I used to be the director of religious education at a church. For a couple of years at that job, I published little packets of "fun, creative, useful, and sustainable gifts for everyone" to set out where people could pick them up before or after the service. I just came across a copy of the one I did in 2003, which might have been my last Christmas at that job, and I've gotta say, it was pretty dang great. So I'm going to reprise some of it here, because I think it's still just as good now as it was then, and because the issues are even more urgent now than they were five years ago.
As a side note, I know that changing conceptions of the season is really difficult to do, especially when there are kids, traditions, and in-laws to deal with. When I wrote the last issue of the guide, in 2003, I had two very little kids whose only experience of Christmas was the one I had provided, with my values and limited income clearly at the forefront. My family is basically a tribe of hippies, so there were no issues there. My ex didn't really participate in Christmas, and we had limited contact with my in-laws, so no issues there.
Fast forward five years, and I've got two elementary age kiddos, a new partner whose kids have grown up very differently from mine, and lots of people around us with a desire to give our kids gifts. We're negotiating traditions and values and finances and it seems like an emotional minefield at times. So yeah, I know it's not easy.
In a conversation with my sweetie last night, he expressed that he doesn't know how to change the way he's always done things without disappointing his kids. He knows that they will be getting plenty of gifts, both from us and from others, but it will definitely be scaled back from the mountain of presents that they've gotten in the past. So while in terms of environmental and consumer values, we agree, and we also agree that none of our kids really need anything, it's still a change, and change is uncomfortable. My contention was that this is a good year to change expectations, since everything else is changing, and we're starting new traditions. And if we give lip service to conservationism, and say that we don't want to be mindless consumers, but then go out and do it anyway, how does the cycle ever stop?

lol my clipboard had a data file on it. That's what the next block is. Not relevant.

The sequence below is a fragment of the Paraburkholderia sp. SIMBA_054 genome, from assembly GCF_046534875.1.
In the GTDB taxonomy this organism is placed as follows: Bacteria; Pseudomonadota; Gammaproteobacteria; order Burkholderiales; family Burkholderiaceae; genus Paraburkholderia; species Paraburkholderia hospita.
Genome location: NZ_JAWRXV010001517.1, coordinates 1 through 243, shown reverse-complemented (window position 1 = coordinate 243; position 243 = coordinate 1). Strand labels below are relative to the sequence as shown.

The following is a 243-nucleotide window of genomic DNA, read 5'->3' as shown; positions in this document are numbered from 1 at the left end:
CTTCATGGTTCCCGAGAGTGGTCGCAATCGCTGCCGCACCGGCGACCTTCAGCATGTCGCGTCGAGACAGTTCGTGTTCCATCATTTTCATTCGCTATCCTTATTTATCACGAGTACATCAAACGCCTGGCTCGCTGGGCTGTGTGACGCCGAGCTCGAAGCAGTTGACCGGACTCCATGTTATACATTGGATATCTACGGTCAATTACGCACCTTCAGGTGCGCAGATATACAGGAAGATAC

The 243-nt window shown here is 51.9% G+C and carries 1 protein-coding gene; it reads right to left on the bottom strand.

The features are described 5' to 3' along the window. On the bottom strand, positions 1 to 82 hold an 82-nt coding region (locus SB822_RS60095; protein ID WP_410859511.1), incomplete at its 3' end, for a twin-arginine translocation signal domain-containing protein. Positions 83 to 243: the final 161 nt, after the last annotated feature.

I'll keep ya posted on how it all works out at our house this year, but in the meantime, I'll go ahead and post the guide. I'm dividing it into sections for ease of reading. This is Part One, which serves as an introduction of sorts. Part Two is some thoughts about gifts and the criteria I used for the guide. Part Three is the source list and gift guide itself, divided very roughly by age group. Even if you're only shopping for an eight-year-old, read the whole thing, as you'll probably find appropriate ideas in every section. Part Four may or may not happen -- the original guide contained a bibliography/reading list. I may incorporate that throughout, or I may do it at the end, or I may skip it altogether.
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